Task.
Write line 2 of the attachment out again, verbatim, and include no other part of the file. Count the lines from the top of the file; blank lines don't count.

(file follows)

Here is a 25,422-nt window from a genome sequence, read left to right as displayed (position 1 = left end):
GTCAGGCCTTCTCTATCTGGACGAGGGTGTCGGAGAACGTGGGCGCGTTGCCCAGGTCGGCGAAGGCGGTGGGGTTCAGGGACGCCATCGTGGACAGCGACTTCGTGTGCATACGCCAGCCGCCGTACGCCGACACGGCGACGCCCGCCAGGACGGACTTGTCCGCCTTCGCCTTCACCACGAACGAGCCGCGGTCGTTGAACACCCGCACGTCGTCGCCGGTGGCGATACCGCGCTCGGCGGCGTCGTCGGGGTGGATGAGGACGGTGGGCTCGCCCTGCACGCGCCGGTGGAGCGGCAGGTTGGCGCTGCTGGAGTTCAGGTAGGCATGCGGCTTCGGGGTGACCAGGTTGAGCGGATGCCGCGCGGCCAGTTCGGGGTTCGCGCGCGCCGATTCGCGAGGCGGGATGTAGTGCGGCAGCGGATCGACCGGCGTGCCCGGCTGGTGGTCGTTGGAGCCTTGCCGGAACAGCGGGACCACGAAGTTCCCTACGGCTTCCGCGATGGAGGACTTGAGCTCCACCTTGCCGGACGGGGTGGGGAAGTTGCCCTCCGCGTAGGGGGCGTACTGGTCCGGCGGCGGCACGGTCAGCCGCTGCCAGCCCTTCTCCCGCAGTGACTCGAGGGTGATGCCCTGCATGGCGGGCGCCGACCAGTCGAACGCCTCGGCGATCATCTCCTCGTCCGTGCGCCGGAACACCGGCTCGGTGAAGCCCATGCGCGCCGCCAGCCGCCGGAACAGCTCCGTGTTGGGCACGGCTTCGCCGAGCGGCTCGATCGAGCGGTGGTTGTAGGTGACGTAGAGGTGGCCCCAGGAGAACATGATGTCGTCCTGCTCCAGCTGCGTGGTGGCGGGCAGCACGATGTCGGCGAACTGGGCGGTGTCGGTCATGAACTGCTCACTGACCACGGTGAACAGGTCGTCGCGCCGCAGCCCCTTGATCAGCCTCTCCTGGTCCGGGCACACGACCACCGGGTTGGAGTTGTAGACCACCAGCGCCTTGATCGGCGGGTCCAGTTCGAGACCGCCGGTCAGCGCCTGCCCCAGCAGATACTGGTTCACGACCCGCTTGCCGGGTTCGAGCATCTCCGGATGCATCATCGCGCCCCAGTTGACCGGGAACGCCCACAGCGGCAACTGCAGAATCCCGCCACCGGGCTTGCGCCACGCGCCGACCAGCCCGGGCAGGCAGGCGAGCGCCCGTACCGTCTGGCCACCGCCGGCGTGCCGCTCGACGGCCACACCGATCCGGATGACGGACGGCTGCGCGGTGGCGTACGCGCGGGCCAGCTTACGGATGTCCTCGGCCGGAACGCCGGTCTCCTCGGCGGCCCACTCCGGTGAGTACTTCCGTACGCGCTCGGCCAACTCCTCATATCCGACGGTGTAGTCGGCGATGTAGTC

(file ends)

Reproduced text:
GTCAGGCCTTCTCTATCTGGACGAGGGTGTCGGAGAACGTGGGCGCGTTGCCCAGGTCGGCGAAGGCGGTGGGGTTCAGGGACGCCATCGTGGACAGCGACTTCGTGTGCATACGCCAGCCGCCGTACGCCGACACGGCGACGCCCGCCAGGACGGACTTGTCCGCCTTCGCCTTCACCACGAACGAGCCGCGGTCGTTGAACACCCGCACGTCGTCGCCGGTGGCGATACCGCGCTCGGCGGCGTCGTCGGGGTGGATGAGGACGGTGGGCTCGCCCTGCACGCGCCGGTGGAGCGGCAGGTTGGCGCTGCTGGAGTTCAGGTAGGCATGCGGCTTCGGGGTGACCAGGTTGAGCGGATGCCGCGCGGCCAGTTCGGGGTTCGCGCGCGCCGATTCGCGAGGCGGGATGTAGTGCGGCAGCGGATCGACCGGCGTGCCCGGCTGGTGGTCGTTGGAGCCTTGCCGGAACAGCGGGACCACGAAGTTCCCTACGGCTTCCGCGATGGAGGACTTGAGCTCCACCTTGCCGGACGGGGTGGGGAAGTTGCCCTCCGCGTAGGGGGCGTACTGGTCCGGCGGCGGCACGGTCAGCCGCTGCCAGCCCTTCTCCCGCAGTGACTCGAGGGTGATGCCCTGCATGGCGGGCGCCGACCAGTCGAACGCCTCGGCGATCATCTCCTCGTCCGTGCGCCGGAACACCGGCTCGGTGAAGCCCATGCGCGCCGCCAGCCGCCGGAACAGCTCCGTGTTGGGCACGGCTTCGCCGAGCGGCTCGATCGAGCGGTGGTTGTAGGTGACGTAGAGGTGGCCCCAGGAGAACATGATGTCGTCCTGCTCCAGCTGCGTGGTGGCGGGCAGCACGATGTCGGCGAACTGGGCGGTGTCGGTCATGAACTGCTCACTGACCACGGTGAACAGGTCGTCGCGCCGCAGCCCCTTGATCAGCCTCTCCTGGTCCGGGCACACGACCACCGGGTTGGAGTTGTAGACCACCAGCGCCTTGATCGGCGGGTCCAGTTCGAGACCGCCGGTCAGCGCCTGCCCCAGCAGATACTGGTTCACGACCCGCTTGCCGGGTTCGAGCATCTCCGGATGCATCATCGCGCCCCAGTTGACCGGGAACGCCCACAGCGGCAACTGCAGAATCCCGCCACCGGGCTTGCGCCACGCGCCGACCAGCCCGGGCAGGCAGGCGAGCGCCCGTACCGTCTGGCCACCGCCGGCGTGCCGCTCGACGGCCACACCGATCCGGATGACGGACGGCTGCGCGGTGGCGTACGCGCGGGCCAGCTTACGGATGTCCTCGGCCGGAACGCCGGTCTCCTCGGCGGCCCACTCCGGTGAGTACTTCCGTACGCGCTCGGCCAACTCCTCATATCCGACGGTGTAGTCGGCGATGTAGTC